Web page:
From Bisnow on New York. “Two years after the luxury market began to slow down, some New York City developers are finding the only way to get a pricey condominium sale done is to offer a compromise. ‘There’s only one tool in the toolbox — it’s called the price,’ said Olshan Realty President Donna Olshan, whose firm tracks contracts signed on units priced at or above $4M. ‘2013, 2014 and 2015 were the golden years of new development in New York. We are past that … Rarely have I seen buyers be so aggressive and make such low offers.’”

“In 2015, the uber-luxury craze had developers rushing to build ritzy towers to capitalize on the hot demand. Flash-forward three years, and the city is awash with new development options, and buyers are nervous about paying too much. The last week saw 24 contracts close on all types of Manhattan units over $4M, a stellar number for late August, according to Olshan’s report. But her figures indicate that units at that price point are sitting on the market for an average of 439 days, the highest rate in 12 years.”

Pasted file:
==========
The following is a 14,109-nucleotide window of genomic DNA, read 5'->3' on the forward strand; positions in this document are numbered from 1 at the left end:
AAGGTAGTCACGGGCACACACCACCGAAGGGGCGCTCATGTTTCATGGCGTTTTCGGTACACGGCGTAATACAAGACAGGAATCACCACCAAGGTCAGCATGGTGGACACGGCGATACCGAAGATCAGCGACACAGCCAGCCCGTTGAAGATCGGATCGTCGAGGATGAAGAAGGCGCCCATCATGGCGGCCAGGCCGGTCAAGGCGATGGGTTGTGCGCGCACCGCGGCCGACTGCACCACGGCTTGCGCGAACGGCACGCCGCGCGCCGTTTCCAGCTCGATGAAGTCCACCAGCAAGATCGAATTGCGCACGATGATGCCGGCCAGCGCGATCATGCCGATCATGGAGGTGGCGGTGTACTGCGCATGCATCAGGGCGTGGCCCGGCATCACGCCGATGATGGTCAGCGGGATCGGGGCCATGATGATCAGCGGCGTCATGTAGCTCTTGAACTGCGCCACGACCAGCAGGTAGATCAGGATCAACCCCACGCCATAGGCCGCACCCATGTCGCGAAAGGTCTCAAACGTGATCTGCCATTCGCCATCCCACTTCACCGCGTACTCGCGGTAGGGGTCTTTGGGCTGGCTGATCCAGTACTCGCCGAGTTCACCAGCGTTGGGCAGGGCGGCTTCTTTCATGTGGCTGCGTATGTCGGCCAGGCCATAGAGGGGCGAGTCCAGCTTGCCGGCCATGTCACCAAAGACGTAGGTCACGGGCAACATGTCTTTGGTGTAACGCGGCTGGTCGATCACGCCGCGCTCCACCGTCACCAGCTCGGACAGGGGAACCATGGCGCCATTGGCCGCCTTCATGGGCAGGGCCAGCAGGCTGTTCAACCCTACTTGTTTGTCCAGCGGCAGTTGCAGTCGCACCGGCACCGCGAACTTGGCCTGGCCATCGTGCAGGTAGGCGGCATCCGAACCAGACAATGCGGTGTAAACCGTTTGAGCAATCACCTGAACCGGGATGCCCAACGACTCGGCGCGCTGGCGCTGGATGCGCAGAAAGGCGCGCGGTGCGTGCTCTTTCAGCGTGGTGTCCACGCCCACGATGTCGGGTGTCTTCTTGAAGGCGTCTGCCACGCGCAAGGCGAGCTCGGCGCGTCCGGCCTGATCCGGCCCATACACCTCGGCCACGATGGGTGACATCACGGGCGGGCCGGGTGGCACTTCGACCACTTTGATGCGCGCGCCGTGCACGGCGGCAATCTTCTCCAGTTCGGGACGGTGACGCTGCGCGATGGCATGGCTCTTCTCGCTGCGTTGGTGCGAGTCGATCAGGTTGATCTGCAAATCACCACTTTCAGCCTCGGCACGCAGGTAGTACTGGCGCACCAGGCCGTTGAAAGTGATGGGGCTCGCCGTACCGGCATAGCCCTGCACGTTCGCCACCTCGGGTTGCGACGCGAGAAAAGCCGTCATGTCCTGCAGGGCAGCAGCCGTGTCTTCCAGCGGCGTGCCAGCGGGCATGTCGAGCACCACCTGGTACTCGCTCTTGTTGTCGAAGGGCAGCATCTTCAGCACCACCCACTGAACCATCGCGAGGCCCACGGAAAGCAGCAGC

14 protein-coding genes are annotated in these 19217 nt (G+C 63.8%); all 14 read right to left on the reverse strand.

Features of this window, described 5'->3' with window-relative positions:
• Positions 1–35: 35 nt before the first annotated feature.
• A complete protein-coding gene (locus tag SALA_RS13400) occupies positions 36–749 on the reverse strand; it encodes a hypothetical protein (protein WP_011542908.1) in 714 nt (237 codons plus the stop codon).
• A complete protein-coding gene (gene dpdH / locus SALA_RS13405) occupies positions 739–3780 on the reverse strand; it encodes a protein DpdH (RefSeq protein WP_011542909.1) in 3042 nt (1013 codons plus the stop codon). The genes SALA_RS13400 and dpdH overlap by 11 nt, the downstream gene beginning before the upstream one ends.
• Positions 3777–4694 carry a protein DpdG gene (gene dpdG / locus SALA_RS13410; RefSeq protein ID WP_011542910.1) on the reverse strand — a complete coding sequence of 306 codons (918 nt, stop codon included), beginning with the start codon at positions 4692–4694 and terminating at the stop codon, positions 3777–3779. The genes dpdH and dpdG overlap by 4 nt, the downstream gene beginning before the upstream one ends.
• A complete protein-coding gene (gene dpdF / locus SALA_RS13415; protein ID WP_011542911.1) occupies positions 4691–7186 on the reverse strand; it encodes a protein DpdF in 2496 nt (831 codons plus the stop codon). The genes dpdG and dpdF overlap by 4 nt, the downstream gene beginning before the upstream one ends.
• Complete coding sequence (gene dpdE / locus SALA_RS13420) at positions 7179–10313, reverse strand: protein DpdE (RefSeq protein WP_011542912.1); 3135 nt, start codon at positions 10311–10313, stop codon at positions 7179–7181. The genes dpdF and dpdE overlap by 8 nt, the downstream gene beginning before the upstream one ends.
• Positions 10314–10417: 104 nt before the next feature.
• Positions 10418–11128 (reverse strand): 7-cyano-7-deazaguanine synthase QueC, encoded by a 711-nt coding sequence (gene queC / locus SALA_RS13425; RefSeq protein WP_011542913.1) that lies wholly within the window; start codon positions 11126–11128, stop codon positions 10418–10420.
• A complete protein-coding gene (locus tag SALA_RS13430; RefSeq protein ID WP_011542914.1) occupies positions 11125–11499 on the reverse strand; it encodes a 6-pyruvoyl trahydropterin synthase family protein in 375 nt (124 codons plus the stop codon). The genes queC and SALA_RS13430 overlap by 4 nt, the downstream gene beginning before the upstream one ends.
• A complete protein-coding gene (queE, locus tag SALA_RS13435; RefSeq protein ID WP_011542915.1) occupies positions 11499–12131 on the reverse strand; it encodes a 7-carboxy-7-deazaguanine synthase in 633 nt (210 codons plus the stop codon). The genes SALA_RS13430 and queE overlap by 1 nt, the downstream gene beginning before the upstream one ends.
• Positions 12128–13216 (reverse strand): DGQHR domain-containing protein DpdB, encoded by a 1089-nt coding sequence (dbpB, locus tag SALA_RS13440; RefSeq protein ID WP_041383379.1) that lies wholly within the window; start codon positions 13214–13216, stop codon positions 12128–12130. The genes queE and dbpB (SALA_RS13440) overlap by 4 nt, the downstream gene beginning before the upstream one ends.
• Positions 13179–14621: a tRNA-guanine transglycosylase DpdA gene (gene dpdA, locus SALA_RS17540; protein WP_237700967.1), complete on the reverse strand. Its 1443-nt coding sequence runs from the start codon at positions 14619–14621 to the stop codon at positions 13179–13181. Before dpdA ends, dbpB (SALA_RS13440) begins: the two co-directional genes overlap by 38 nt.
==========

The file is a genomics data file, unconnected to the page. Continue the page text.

“Meanwhile, prices are being cut by an average of 9% before going into contract, she said, which means the units are selling for at least a 15% discount. It is a challenging set of realities for those selling new units. ‘[Sponsors] are discounting. They are whispering in the brokers’ ears: ‘Just give me an offer.’”

“Sources told Bisnow that while some developers may have patient equity partners that are able to let them hold out for a certain price, many are under pressure to get product sold. Complicating matters is that, with interest rates rising, political uncertainty and fears that tax law changes will squeeze some of New York City’s wealthiest residents, a sense of insecurity is spreading among high-end buyers.”

“‘There’s oversupply, there’s just way too many choices. People are wondering what’s going to happen and they pause,’ said Corcoran Group broker Vickey Barron, who is marketing a condo at Magnum Real Estate’s 100 Barclay St. for $59M.”